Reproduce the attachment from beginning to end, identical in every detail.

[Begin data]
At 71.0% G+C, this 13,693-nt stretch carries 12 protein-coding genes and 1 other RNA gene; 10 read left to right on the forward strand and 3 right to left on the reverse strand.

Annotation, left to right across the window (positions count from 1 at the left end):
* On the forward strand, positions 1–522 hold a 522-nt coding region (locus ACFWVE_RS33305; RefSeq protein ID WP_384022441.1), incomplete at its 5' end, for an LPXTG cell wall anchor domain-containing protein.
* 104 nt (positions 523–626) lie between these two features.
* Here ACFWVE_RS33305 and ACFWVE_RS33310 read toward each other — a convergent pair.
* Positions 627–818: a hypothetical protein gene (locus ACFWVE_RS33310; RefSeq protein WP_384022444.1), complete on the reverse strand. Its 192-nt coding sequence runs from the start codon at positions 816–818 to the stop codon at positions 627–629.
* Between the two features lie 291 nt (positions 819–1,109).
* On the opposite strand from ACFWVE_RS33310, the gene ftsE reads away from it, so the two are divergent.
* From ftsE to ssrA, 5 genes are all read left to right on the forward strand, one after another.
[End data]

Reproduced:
At 71.0% G+C, this 13,693-nt stretch carries 12 protein-coding genes and 1 other RNA gene; 10 read left to right on the forward strand and 3 right to left on the reverse strand.

Annotation, left to right across the window (positions count from 1 at the left end):
* On the forward strand, positions 1–522 hold a 522-nt coding region (locus ACFWVE_RS33305; RefSeq protein ID WP_384022441.1), incomplete at its 5' end, for an LPXTG cell wall anchor domain-containing protein.
* 104 nt (positions 523–626) lie between these two features.
* Here ACFWVE_RS33305 and ACFWVE_RS33310 read toward each other — a convergent pair.
* Positions 627–818: a hypothetical protein gene (locus ACFWVE_RS33310; RefSeq protein WP_384022444.1), complete on the reverse strand. Its 192-nt coding sequence runs from the start codon at positions 816–818 to the stop codon at positions 627–629.
* Between the two features lie 291 nt (positions 819–1,109).
* On the opposite strand from ACFWVE_RS33310, the gene ftsE reads away from it, so the two are divergent.
* From ftsE to ssrA, 5 genes are all read left to right on the forward strand, one after another.